In another instance he found a commissary department operated by an outside party who was making a considerable profit by the sale of small articles such as cigarettes and tobacco. This was immediately stopped and with a small revolving fund the commissary was operated by the chief appointed by Mr. Woodruff and all the profits went to supply extras for the unfortunates which enabled them to make their living quarters more comfortable and nearer homelike.

Another striking reform instituted was the formation of a school for boys over 16 years of age who were committed to the house of correction for minor offenses.

Some idea of the scope of the work of the welfare department to which Mr. Woodruff gave his personal attention may be seen in the following summary: In the home for the indigent he had the responsibility of caring for an average of 2,000 men and women; in the house of correction a daily average of between 700 and 1,000, a personal assistance bureau caring for individual citizens numbering as high as 5,000 at a time, a temporary shelter for abandoned and neglected children and finding foster homes for from twenty to twenty-five of them a day; operation of a summer camp for children during July and August caring for approximately 1,800 and, in addition all year round management of forty-one city playgrounds and recreation centers with all the attending details in which the yearly attendance ran in many, many thousands.

And as the four years of this Christian public official terminate, citizens of Philadelphia today are pointing to this department as having been most efficiently and economically administered with greatly reduced appropriations, with no public service neglected, no evidence of wastefulness, and without the slightest indication of any grafting being countenanced or permitted.

The Living Church (Milwaukee), 1936, p. 1938.

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The Torok Case (1936)

THE CONTROVERSY over the case of Bishop Torok has broken out anew, the latest developments in it being the appeal by Bishop Manning and six other bishops for an investigation by the House of Bishops and the statement of Bishop Wilson that he has asked Dr. Torok to refrain from participating in the consecration of any bishop or ordaining any priest until the matter can again come before the House of Bishops. The curious thing about this whole unfortunate controversy is that both parties are demanding the same thing—an investigation by the House of Bishops. To ,the impartial observer it would certainly seem that the decision of the question as to the status of Bishop Torok and the desirability of admitting him as a bishop in the Episcopal Church is plainly a question for the House of Bishops to determine. However, the House of Bishops has twice had the opportunity of making a definite ruling on this whole matter—at Atlantic City in 1934 and at Houston in 1935—and twice has failed to do so. The first time the House rejected the election of Dr. Torok as Suffragan Bishop of Eau Claire but did not pass on the questions of the validity of his consecration or his status so far as the Episcopal Church is concerned. The Presiding Bishop accordingly appointed a committee to investigate these matters and that committee reported at the session of the House in Houston last November. It appears now that the bishops at Houston neither accepted nor rejected this report but declined even to receive it officially. In short, they simply dodged the whole issue.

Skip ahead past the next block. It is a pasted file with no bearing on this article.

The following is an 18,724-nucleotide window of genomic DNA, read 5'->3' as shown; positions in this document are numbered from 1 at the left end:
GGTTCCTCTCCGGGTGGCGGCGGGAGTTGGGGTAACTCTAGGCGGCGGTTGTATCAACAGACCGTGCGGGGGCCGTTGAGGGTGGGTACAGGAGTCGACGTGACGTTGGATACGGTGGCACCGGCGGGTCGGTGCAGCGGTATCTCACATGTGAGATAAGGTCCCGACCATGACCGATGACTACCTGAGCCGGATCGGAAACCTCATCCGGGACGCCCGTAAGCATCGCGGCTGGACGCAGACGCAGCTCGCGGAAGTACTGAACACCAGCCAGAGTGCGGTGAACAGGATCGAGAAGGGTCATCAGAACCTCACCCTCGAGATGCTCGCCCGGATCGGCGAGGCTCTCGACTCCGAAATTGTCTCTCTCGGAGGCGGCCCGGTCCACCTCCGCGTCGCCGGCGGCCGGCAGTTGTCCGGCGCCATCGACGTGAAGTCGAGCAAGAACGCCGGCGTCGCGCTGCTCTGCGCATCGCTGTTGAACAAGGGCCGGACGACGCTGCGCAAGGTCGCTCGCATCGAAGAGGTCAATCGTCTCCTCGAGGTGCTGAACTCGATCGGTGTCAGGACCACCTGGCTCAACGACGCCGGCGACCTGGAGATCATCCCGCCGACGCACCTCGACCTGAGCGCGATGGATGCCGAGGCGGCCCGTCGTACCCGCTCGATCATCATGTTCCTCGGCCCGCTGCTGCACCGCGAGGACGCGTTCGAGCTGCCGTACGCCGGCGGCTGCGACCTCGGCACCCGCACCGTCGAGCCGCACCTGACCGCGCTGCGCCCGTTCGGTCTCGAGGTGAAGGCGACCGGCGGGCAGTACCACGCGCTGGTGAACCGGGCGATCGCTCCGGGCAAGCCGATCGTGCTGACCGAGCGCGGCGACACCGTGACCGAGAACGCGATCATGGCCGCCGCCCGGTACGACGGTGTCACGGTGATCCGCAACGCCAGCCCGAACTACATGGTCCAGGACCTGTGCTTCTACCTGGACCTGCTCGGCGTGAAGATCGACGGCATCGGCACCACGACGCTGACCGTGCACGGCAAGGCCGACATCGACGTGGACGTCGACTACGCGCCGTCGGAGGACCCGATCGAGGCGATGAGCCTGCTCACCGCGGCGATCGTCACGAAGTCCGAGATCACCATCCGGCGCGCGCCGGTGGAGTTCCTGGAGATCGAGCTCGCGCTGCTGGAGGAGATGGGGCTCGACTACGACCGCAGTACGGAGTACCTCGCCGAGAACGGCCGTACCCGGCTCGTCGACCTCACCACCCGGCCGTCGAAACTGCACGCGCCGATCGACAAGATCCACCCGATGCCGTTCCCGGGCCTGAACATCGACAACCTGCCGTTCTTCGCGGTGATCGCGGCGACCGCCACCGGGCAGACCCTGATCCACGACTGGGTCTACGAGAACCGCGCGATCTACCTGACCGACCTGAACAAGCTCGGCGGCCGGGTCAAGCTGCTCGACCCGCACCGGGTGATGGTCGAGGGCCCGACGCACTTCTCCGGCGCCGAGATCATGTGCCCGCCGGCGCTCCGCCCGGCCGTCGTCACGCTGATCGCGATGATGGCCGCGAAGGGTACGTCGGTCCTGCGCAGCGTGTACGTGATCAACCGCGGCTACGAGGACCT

Because the House of Bishops did not face this question fairly and squarely as it ought to have done a very grave misunderstanding and confusion has resulted. Bishop Wilson interpreted the silence of the House as giving tacit consent to his reception of Dr. Torok as a bishop in the Episcopal Church, and proceeded to do so within two weeks of the meeting of the bishops. Bishop Manning and his associates derived a directly contrary meaning from the silence of the House, and in their present protest they make out a very strong case, though we think not a conclusive one, against the acknowledgment of Dr. Torok as a bishop in the Episcopal Church.

It seems to us that both parties to the controversy are acting in good faith and-are justified in their contrary views of the attitude of the House of Bishops. If the House had simply had the courage to state definitely either (a) that Bishop Torek’s orders were valid and that he might be received as a bishop in the Episcopal Church, giving also some indication of how that acknowledgment should be made, or (b) that his orders were not valid or that for some other reason he should not be acknowledged as a bishop in the Episcopal Church—if the House had taken either of these reasonable attitudes the whole question could have been settled very easily. At Atlantic City and again at Houston a year later, the House of Bishops had the opportunity of taking such action. By choosing instead to pursue a vague and indefinite course and to postpone the day of judgment, the bishops corporately have taken upon themselves the responsibility for a controversy that was unnecessary and that cannot fail to injure the good name of the Church.

We realize that what we have said will not be popular with either party to the controversy and will bring The Living Church into further disrepute among the bishops of the Church. We feel nevertheless that the duty of the Church press is to express its opinion frankly on matters of grave importance to the Church, and that we have conscientiously tried to do. Justice to Bishops Wilson and Torok and the good name of the Church require that the House of Bishops cease evading the issue and render a clear, unequivocal, public decision in the matter at its next meeting.

The Living Church, January 25, 1936, p. 95.